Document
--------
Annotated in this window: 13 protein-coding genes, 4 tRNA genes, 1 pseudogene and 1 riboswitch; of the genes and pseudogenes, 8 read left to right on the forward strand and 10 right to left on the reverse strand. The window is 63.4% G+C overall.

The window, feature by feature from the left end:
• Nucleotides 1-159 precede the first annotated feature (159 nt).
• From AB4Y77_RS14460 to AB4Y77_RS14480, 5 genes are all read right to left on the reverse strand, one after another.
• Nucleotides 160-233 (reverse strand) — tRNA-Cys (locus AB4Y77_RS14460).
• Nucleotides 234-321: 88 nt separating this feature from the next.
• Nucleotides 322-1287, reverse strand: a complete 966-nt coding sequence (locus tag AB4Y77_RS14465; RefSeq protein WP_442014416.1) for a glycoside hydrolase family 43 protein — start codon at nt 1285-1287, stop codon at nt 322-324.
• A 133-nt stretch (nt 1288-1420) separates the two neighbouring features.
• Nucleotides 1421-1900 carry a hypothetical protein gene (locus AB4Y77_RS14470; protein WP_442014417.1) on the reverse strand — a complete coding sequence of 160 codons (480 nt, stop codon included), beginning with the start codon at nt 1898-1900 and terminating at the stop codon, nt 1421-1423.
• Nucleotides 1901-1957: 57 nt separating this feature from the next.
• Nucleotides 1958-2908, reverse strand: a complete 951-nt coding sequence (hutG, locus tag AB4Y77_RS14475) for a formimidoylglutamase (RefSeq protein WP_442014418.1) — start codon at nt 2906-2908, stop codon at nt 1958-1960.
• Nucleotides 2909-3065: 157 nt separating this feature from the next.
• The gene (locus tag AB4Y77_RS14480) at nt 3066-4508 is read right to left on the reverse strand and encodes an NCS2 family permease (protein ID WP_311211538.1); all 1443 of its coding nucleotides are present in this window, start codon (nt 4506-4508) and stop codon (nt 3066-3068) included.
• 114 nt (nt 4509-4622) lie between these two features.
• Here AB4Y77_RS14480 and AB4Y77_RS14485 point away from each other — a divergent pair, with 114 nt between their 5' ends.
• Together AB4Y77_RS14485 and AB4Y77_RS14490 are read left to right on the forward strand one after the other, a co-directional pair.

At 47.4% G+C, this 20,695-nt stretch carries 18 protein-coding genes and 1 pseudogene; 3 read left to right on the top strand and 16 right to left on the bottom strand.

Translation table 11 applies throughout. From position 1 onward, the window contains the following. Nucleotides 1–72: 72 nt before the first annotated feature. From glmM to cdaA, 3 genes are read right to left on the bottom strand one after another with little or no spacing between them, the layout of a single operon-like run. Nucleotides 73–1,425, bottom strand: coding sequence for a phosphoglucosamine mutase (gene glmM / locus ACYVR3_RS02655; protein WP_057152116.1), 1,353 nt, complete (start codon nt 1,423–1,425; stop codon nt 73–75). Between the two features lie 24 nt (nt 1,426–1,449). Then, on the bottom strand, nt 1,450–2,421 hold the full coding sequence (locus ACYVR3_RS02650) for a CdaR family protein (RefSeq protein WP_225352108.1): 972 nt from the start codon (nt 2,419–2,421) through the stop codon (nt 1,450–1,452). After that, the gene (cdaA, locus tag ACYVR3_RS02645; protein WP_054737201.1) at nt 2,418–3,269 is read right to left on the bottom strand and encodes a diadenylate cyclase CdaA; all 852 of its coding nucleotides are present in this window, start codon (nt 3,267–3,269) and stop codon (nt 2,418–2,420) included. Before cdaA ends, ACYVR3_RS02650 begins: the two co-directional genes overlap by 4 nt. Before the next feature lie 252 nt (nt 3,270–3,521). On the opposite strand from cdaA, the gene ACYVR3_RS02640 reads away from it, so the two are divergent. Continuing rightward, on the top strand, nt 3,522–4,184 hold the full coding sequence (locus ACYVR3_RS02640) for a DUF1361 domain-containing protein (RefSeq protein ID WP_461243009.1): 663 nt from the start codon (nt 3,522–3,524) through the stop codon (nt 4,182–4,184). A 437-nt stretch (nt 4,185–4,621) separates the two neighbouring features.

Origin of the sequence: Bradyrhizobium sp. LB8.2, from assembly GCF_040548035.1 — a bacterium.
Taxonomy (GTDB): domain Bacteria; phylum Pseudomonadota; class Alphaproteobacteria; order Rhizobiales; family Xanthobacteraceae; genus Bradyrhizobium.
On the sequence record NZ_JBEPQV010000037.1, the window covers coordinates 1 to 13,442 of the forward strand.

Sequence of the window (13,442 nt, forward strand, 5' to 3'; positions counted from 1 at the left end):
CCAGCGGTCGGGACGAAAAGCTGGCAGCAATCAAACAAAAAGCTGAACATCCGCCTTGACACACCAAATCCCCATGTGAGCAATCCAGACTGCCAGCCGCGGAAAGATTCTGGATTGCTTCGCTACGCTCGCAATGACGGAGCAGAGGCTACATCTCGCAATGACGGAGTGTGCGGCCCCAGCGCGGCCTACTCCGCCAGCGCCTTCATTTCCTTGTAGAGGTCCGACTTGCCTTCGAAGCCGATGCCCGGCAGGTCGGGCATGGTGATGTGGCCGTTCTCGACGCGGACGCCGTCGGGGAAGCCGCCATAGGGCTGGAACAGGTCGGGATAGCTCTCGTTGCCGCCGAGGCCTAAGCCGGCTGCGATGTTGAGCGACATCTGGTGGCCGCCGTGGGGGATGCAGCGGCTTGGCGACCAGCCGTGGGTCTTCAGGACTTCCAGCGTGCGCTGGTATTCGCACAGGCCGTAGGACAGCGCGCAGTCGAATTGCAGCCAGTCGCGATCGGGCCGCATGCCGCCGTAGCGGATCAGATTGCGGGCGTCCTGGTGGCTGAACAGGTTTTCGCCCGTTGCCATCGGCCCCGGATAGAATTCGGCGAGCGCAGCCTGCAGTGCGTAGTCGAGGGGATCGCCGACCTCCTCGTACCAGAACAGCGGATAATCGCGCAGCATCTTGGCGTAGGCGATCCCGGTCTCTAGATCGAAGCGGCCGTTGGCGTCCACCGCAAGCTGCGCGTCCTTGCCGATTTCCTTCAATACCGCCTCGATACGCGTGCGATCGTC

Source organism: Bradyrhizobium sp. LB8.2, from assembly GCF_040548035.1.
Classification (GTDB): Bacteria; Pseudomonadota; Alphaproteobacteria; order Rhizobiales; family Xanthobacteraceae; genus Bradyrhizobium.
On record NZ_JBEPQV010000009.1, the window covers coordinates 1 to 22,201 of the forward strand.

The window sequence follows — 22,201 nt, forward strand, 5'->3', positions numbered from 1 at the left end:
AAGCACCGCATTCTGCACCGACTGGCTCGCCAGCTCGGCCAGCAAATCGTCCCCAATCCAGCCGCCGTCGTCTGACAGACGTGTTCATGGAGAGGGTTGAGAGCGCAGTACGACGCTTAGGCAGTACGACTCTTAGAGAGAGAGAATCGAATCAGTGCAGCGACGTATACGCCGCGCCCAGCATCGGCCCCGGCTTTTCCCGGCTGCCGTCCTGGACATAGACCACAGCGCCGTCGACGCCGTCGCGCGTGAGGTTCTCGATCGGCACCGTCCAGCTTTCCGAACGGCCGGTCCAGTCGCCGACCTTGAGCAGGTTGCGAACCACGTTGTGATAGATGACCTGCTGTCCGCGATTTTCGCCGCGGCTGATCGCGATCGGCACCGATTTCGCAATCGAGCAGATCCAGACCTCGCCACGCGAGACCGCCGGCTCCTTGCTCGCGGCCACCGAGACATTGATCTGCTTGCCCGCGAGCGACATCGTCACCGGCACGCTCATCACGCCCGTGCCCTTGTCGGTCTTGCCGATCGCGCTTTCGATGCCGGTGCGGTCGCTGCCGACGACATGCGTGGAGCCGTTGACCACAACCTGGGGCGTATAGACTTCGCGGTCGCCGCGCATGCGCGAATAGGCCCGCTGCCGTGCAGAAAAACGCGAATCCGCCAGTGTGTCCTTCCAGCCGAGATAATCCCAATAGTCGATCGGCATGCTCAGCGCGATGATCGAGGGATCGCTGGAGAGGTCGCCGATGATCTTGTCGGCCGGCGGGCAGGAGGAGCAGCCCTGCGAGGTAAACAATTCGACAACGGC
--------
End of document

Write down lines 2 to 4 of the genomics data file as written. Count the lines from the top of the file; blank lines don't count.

The window, feature by feature from the left end:
• Nucleotides 1-159 precede the first annotated feature (159 nt).
• From AB4Y77_RS14460 to AB4Y77_RS14480, 5 genes are all read right to left on the reverse strand, one after another.